CSR: What about Texas Water?
Water is an essential part of our lives. In addition to quenching our thirst, we depend on it for recreation, to irrigate our farms and water our livestock, and to run our businesses. It’s our job as business and community organizations to work together and lead the way to protect and conserve water resources.
Corporate Social Responsibility (CSR) is the idea that companies can invest in society and the environment while also operating and profiting as businesses. Water conservation and water quality have made great strides due to CSR efforts here in Texas.
Conserving Water and Maintaining Quality
Before pursuing a CSR project or program with your business, it’s important to know a subtle difference in the interpretation of water conservation. It can mean conserving water supply by not wasting it, but it can also mean preserving the quality of water so that contaminated water doesn’t harm the environment. This distinction should be clear when proposing your water conservation concept.
Companies must ensure they are not dumping waste or returning contamination to our water sources. This is why we have legislation protecting our state’s water quality.
CSR for Water
If your business uses water for daily operations, you might propose ways to save by cutting back overall usage or investing in efficient practices. This might require some engineering or investing in improvements. Conservation is especially important in Texas during times of drought and water restrictions.
Maybe your organization doesn’t directly use water to operate. There are other ways to save, like swapping out old fixtures with water-efficient utilities in bathrooms, installing rainwater barrels for landscape watering, or coordinating a local creek cleanup with the office.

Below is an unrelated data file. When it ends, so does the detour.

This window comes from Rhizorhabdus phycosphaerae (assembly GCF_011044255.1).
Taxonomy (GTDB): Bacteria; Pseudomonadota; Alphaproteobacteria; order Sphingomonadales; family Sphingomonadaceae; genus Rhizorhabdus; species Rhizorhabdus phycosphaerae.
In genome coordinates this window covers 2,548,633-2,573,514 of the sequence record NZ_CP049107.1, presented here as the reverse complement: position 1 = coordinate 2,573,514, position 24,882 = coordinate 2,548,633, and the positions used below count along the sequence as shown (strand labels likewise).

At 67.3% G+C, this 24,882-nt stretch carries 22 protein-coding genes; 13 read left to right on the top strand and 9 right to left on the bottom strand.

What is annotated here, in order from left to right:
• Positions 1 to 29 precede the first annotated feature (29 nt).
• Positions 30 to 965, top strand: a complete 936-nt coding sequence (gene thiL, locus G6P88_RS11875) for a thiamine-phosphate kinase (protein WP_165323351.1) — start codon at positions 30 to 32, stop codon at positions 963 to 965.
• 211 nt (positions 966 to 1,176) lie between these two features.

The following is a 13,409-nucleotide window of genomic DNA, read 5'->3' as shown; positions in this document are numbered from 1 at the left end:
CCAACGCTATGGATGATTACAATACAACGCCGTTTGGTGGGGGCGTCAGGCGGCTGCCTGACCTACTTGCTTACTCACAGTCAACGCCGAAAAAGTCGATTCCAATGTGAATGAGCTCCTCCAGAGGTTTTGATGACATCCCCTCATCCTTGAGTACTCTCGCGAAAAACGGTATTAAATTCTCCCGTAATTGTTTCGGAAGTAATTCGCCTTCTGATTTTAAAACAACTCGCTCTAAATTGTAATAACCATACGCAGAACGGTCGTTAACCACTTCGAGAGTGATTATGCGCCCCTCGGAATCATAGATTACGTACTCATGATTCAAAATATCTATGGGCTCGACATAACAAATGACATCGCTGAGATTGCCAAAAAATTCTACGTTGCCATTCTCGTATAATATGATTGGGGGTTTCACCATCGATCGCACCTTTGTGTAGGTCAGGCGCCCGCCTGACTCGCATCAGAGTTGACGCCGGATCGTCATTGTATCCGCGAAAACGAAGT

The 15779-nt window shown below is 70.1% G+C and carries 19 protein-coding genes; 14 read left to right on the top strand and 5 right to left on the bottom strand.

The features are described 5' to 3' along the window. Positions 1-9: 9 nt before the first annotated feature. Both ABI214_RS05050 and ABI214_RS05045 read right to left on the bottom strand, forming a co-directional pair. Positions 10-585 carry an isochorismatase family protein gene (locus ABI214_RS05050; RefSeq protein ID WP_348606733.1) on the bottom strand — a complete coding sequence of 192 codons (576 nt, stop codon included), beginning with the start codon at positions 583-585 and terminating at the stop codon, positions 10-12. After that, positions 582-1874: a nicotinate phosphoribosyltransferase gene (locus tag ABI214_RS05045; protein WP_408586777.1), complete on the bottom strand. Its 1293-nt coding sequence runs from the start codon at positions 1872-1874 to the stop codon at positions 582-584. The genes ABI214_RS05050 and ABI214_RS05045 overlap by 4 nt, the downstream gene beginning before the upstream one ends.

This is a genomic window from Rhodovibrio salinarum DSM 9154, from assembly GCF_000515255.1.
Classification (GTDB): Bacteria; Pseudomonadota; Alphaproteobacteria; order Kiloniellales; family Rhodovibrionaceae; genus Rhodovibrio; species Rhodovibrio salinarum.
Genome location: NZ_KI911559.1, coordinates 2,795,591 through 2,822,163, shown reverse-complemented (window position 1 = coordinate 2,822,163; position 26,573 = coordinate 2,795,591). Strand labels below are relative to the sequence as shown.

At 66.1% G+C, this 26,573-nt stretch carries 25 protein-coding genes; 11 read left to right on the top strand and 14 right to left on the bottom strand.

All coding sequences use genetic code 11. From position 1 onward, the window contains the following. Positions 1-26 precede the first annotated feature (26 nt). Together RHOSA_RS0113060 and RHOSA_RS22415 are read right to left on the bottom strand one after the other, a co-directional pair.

Build a plan for your CSR project or program that works best for you and has the best return on investment for your business.
Texas Conservation Stats
Here are some facts and statistics that spotlight water conservation efforts in Texas. Many of these efforts involved socially responsible businesses, organizations, and citizens to make such impacts!
- More than 2,400 stream miles, 28,000 reservoir acres, and 220 estuary square miles are currently being restored by stakeholders across Texas.
- Buck Creek was removed from the federal list of impaired water bodies after a collaboration between government agencies and local landowners decreased bacterial contamination and improved water quality in the watershed.
- Since 2000, TCEQ’s Galveston Bay Estuary Program and its partners created, protected, restored, or enhanced over 29,000 acres of coastal wetlands.
Corporate Social Responsibility in Action
TCEQ hosts the annual Texas Environmental Excellence Awards, which recognize the environmental efforts of businesses and organizations in Texas. If you seek inspiration for your CSR project or program, watch some of the TCEQ YouTube videos. Find more information on the TEEA awards.